Airlines around the world are making the switch to biofuels, with a little help from Australian carinata farmers.
Carinata is a non-food, industrial type of mustard seed developed in Canada and perfectly suited to Australia’s climate.
Across its lifecycle, using carinata-derived biofuels can reduce carbon emissions by up to 80 per cent compared to traditional jet fuel.
In January 2018, Qantas made the world’s first dedicated biofuel flight between Los Angeles in the USA and Melbourne, Australia. The 15 hour flight saved 18,000kg in carbon emissions.
Virgin Australia has also conducted a biofuel trial from Brisbane Airport where 195 biofuel-powered flights have operated, domestically and internationally, between 2017 and 2018.
Biofuels are now a regular occurrence in Australian and international aviation and according to Virgin Australia it’s “a step forward in reducing carbon emissions globally”.
According to Bioenergy Australia’s CEO Shahana McKenzie, the bioeconomy will provide job opportunities in regional areas, while meeting consumer demand for more sustainable fuels.
“This supports a transition to a low‑carbon economy through a reduction in greenhouse gas emissions and results in a range of positive environmental and social impacts by alleviating demand for petroleum‑based fuels,” she said.
Carinata production complements existing agricultural practices and utilises the same machinery as growing and harvesting wheat and canola crops.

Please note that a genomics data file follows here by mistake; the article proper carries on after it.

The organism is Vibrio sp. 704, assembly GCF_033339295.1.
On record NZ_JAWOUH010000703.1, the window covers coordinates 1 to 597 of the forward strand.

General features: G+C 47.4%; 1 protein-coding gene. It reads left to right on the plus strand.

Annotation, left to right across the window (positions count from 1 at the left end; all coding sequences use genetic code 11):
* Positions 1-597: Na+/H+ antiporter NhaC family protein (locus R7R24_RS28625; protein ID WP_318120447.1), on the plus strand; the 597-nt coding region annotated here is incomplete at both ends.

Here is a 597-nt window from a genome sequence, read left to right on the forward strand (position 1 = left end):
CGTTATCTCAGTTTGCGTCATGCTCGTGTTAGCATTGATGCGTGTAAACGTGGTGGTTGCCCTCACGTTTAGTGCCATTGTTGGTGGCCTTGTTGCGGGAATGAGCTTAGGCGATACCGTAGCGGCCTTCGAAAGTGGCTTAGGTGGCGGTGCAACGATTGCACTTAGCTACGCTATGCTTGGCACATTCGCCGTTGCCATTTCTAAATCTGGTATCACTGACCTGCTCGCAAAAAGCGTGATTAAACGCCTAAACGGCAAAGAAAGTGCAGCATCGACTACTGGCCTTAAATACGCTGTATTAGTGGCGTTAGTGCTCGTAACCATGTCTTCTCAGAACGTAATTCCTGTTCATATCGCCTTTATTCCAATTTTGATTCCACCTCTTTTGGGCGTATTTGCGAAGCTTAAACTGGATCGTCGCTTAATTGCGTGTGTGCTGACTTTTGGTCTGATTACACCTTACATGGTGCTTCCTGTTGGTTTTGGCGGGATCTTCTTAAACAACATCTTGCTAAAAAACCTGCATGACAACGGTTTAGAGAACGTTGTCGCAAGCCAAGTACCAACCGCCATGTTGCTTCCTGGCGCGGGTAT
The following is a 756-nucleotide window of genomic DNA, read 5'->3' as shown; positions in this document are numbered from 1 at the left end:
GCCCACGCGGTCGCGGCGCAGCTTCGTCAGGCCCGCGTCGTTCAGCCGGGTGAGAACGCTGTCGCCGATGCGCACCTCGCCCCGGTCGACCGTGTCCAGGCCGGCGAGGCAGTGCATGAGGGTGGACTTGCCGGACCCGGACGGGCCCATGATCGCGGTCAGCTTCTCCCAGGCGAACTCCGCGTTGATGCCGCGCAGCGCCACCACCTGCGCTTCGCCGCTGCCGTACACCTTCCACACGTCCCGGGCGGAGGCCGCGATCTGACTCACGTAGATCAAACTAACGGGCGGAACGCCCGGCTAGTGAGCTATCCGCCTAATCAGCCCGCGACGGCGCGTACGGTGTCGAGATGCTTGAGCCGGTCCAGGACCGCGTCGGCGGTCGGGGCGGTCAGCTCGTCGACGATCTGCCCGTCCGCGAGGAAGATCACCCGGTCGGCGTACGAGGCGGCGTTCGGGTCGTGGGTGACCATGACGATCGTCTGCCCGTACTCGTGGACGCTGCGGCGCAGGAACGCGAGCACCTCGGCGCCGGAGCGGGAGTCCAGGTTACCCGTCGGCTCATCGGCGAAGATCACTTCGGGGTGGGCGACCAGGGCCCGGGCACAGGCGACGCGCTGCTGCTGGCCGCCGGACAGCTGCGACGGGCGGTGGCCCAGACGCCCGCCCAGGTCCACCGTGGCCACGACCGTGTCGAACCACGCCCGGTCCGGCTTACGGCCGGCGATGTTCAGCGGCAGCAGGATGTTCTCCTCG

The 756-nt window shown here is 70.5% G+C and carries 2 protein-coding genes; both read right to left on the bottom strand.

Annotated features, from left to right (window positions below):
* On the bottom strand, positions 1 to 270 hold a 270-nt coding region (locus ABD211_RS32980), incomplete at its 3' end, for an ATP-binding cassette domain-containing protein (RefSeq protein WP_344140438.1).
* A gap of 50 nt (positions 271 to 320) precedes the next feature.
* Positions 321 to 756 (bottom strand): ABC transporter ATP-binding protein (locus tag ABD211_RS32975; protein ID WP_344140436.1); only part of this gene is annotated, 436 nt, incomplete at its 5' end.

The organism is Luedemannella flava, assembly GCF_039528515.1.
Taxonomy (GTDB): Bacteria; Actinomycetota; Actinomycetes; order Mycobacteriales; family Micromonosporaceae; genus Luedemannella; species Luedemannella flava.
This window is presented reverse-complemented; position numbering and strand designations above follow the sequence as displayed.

The seed is planted in the off-seasons (rotational cropping) providing supplementary income, reducing erosion and conserving soil nutrients.
After harvesting, the carinata seeds are crushed to extract their oil and the meal is used as animal feed. The seed is then transported to a biorefinery to be processed to meet aviation safety and performance standards.
It is expected that by 2020 Australia will have its own dedicated commercial aviation biofuel seed crop.
Of course, bioethanol is already increasingly common – with a number of sources, including molasses (a by-product from raw sugar cane production), waste from starch production, and red sorghum.
Biodiesel in Australia is mainly produced from animal fats (tallow) and recycled greases such as waste cooking oil, although vegetable oil, poppy seed oil and palm oil have also been used.
Renewable diesel is derived from the same lipid feedstocks, but unlike biodiesel it is chemically almost identical to petroleum-derived diesel and can be substituted one-for-one with petroleum diesel without engine modification.
However, Australia is lagging behind in comparison to the rest of the world in bioenergy with Brazil powering their country with 30 per cent bioenergy while Australia is less than five per cent.
The National Farmers’ Federation has a target of 50 per cent renewable farm energy by 2030. Achieving that outcome will require significant investment and policy action. To learn more, see the NFF’s 2030 Roadmap.